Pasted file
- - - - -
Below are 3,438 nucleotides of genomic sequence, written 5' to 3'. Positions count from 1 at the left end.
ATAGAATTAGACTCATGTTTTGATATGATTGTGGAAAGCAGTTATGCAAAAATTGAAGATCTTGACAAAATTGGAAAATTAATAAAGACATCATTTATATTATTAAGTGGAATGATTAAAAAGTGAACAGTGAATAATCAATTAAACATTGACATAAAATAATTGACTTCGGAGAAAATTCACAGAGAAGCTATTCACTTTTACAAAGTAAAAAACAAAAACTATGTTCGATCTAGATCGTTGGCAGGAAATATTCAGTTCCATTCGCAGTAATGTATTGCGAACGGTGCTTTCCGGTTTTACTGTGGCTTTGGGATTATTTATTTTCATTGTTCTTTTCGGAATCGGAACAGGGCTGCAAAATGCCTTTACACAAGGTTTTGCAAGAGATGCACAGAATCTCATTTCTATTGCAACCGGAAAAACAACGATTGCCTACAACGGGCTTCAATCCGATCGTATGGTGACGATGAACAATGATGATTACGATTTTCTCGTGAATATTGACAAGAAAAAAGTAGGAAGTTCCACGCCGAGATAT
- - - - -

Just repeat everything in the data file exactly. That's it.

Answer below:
Below are 3,438 nucleotides of genomic sequence, written 5' to 3'. Positions count from 1 at the left end.
ATAGAATTAGACTCATGTTTTGATATGATTGTGGAAAGCAGTTATGCAAAAATTGAAGATCTTGACAAAATTGGAAAATTAATAAAGACATCATTTATATTATTAAGTGGAATGATTAAAAAGTGAACAGTGAATAATCAATTAAACATTGACATAAAATAATTGACTTCGGAGAAAATTCACAGAGAAGCTATTCACTTTTACAAAGTAAAAAACAAAAACTATGTTCGATCTAGATCGTTGGCAGGAAATATTCAGTTCCATTCGCAGTAATGTATTGCGAACGGTGCTTTCCGGTTTTACTGTGGCTTTGGGATTATTTATTTTCATTGTTCTTTTCGGAATCGGAACAGGGCTGCAAAATGCCTTTACACAAGGTTTTGCAAGAGATGCACAGAATCTCATTTCTATTGCAACCGGAAAAACAACGATTGCCTACAACGGGCTTCAATCCGATCGTATGGTGACGATGAACAATGATGATTACGATTTTCTCGTGAATATTGACAAGAAAAAAGTAGGAAGTTCCACGCCGAGATAT